My trip to Iran started at the airport in Istanbul. We were the only foreigners on our flight to Tehran. The people there thought that we were standing in the wrong line, but as soon as they realized that we were on our way to Iran, visiting the old land of Persia, a group of people approached us, offered us help and asked questions. I was traveling with my friend, who is male and whose name is Karl. Why is it important that he’s a male? Well. The Middle East is a man’s world. I got the first taste of it at the airport in Istanbul. There was one man in particular that spoke to us. Not once he directed his question towards me. It was ‘How old is your wife?’ and ‘Is your wife a student?’ and ‘What’s your wife’s name?’. Questions I was perfectly capable of answering myself. But I was now a woman in a man’s world. I was on my way to Iran where I am the property of my husband. I am not married, I don’t even have a boyfriend. Karl and I are simply friends. Thus, we were breaking the law for consecutive two weeks in Iran. Not the only laws we broke. Perhaps the most serious crime I committed during my trip was to go outside wearing shorts and leaving my hijab inside. For whole ten minutes.
Traveling in Iran was a wonderful experience. It was unique. We decided to use Couch Surfing. For those not familiar with that, it’s a webpage where random people offer you their couch to sleep on in order to make your experience richer and cheaper. It was great, because we got the chance of talking to so many Iranian people that we otherwise would never had met. It was amazing because we got the chance to peek into their daily lifes. You know, the 80’s was just as prevalent in Iran as in Europe. They had the same big sweaters with geometric prints, ugly haircuts (there’s a reason why mullets are banned in Iran) and bright colours. The difference between my family pictures from the 80’s and 90’s and the ones I was in Iran? Not big.
Because I’m a carpe diem kind of person I decided to try hitchhiking in Iran. Well, hitchhiking is not a known concept in Iran. You pay for your ride, so it was tricky to make people understand that we didn’t want to pay for our ride but just ride along. It was amazing. The first time, while I was on my way from Isfahan to Yazd, a small white car finally stopped for us. We were offered a ride from a brother and sister who were on their way to Yazd. The girl, well, woman spoke English. What’s interesting about this is that it was one of three women I had the chance to speak to during my two weeks stay in Iran. We were approached by strangers all the time, but language difficulties were prevalent and cultural differences made it taboo for women to approach us. Her name is Parisa, she is twenty five years old and hasn’t had a boyfriend in five years. She invited us for drinks at her place the same evening, whiskey or wine, but we politely declined. We had other plans. Alcohol is not particularly legal in Iran. The day after we had dinner together at this fancy restaurant in Yazd. It was a unique experience because I got to talk to a woman my age about living in Iran. And what’s maybe more important, she got to meet me. A free western woman who can travel with back pack with her friend who she’s not married to. Our couch surfer in that city told us that for women travelers in Iran, just being there is important. For girls, seeing a woman walking around with a backpack and the Lonely Planet guide has perhaps more impact than I realized. It shows them indepence of a woman, something that many of them are not very familiar with. Parisa was very excited to meet us and the chance for her to talk to us was perhaps more important than anything we did in this trip. We had the opportunity to exchange opinions, news and views on living in Iran or Europe. I suspect that the impact of our dinner in Dad hotel in Yazd had more impact on her than I realized at the time but her interest in English, the world and interest in activism against the ruling government has increased since I met her last July, according to her Facebook posts and her e-mails. Parisa and I still exchange e-mails from time to time and now she is studying English translation at the University, after more than five years of working full time at a desk job in a factory.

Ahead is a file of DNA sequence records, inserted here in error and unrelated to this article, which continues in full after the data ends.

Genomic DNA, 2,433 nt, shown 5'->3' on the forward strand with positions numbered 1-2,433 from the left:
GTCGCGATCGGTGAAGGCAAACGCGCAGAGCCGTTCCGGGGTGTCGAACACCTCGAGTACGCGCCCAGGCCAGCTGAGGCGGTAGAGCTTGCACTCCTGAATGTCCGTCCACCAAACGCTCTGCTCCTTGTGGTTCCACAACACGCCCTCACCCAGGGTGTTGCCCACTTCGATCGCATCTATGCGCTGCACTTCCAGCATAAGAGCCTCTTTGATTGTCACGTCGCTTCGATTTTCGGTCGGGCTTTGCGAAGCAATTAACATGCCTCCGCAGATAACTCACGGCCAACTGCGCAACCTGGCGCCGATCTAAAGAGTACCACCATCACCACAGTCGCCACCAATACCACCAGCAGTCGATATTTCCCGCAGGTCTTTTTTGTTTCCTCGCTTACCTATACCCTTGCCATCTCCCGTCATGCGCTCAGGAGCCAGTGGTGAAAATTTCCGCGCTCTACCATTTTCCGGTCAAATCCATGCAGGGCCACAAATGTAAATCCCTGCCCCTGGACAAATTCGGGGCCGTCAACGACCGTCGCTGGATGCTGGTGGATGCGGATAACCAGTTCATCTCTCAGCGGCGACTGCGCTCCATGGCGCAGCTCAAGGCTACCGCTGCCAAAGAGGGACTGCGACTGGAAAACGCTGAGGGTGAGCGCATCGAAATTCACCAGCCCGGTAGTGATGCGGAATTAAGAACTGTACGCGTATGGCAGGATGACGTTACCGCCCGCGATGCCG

Iran is a strange place. The most private place to buy a bra is in the woman’s cell in the metro. The bottle of whisky is cheaper in Iran than in Iceland, but of course more deathly to consume in Iran than in Iceland. People there are friendly and welcoming. They are proud of their history, their country, literature and language. We met people that loved Imam Khomeini and Ahmendinajad. Mostly, we met people that just wanted to be free. To be free to wear shorts and long hair, free to go on Facebook and Twitter. They want to watch American soap operas and reality TV. They just want to be normal. But people continue living even though police officers patrol their appearance and control who they talk to on the street. It’s strange how people continue on with life, having their daily drama and romances when living in a such an authoritarian country like Iran.
At Persepolis. I think I’ve never ever been to such a cool place.
Hitch hiking in an old benz truck. It was lovely.
Esfahan at dawn.